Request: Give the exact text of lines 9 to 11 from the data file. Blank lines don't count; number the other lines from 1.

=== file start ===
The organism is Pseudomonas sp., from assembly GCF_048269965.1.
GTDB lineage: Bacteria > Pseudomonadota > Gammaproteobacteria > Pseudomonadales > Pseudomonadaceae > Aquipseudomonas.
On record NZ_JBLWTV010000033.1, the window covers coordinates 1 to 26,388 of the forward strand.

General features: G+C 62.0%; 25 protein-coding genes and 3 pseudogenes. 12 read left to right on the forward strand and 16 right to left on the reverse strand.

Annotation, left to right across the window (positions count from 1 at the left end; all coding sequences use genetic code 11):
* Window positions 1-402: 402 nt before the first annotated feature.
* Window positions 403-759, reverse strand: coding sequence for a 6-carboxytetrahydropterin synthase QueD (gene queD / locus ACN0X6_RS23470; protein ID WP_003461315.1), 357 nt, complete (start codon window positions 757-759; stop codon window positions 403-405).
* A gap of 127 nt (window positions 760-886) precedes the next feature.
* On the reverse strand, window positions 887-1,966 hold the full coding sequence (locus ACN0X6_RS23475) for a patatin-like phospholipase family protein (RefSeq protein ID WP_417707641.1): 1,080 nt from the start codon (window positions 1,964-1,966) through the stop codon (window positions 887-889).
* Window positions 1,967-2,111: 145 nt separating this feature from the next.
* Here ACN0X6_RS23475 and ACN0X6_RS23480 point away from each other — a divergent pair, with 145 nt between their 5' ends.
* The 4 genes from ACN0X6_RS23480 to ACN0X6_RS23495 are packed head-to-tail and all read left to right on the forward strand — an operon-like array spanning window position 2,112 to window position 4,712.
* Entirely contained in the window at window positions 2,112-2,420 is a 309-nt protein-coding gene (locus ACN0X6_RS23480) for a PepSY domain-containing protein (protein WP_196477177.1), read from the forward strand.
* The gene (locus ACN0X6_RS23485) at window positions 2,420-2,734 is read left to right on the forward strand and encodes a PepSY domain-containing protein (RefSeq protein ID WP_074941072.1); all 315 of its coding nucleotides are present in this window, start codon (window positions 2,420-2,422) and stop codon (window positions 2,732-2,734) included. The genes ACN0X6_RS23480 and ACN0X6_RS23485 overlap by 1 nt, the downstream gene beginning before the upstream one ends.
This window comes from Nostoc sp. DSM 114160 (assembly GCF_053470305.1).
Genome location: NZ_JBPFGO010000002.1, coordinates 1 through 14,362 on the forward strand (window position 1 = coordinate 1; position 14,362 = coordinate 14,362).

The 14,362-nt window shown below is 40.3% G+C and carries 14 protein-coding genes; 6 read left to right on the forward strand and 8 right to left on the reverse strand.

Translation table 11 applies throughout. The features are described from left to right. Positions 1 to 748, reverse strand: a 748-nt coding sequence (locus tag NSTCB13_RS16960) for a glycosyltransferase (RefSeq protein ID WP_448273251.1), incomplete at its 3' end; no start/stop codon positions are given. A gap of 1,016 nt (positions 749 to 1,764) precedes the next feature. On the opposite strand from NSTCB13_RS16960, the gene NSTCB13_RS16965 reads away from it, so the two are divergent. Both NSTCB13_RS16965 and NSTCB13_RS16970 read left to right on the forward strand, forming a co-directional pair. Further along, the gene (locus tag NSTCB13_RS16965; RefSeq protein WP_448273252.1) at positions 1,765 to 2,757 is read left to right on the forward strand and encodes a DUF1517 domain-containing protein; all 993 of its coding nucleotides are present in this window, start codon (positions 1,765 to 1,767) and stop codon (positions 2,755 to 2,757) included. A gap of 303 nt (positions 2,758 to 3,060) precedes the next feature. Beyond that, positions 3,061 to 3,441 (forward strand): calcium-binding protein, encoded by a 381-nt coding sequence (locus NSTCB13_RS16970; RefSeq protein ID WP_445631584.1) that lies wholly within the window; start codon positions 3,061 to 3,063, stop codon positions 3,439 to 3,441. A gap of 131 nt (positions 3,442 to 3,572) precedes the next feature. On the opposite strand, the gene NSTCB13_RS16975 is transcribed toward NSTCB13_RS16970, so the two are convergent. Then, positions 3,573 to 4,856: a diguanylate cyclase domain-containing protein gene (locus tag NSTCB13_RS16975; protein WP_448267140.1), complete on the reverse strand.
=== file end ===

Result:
* On the reverse strand, window positions 887-1,966 hold the full coding sequence (locus ACN0X6_RS23475) for a patatin-like phospholipase family protein (RefSeq protein ID WP_417707641.1): 1,080 nt from the start codon (window positions 1,964-1,966) through the stop codon (window positions 887-889).
* Window positions 1,967-2,111: 145 nt separating this feature from the next.
* Here ACN0X6_RS23475 and ACN0X6_RS23480 point away from each other — a divergent pair, with 145 nt between their 5' ends.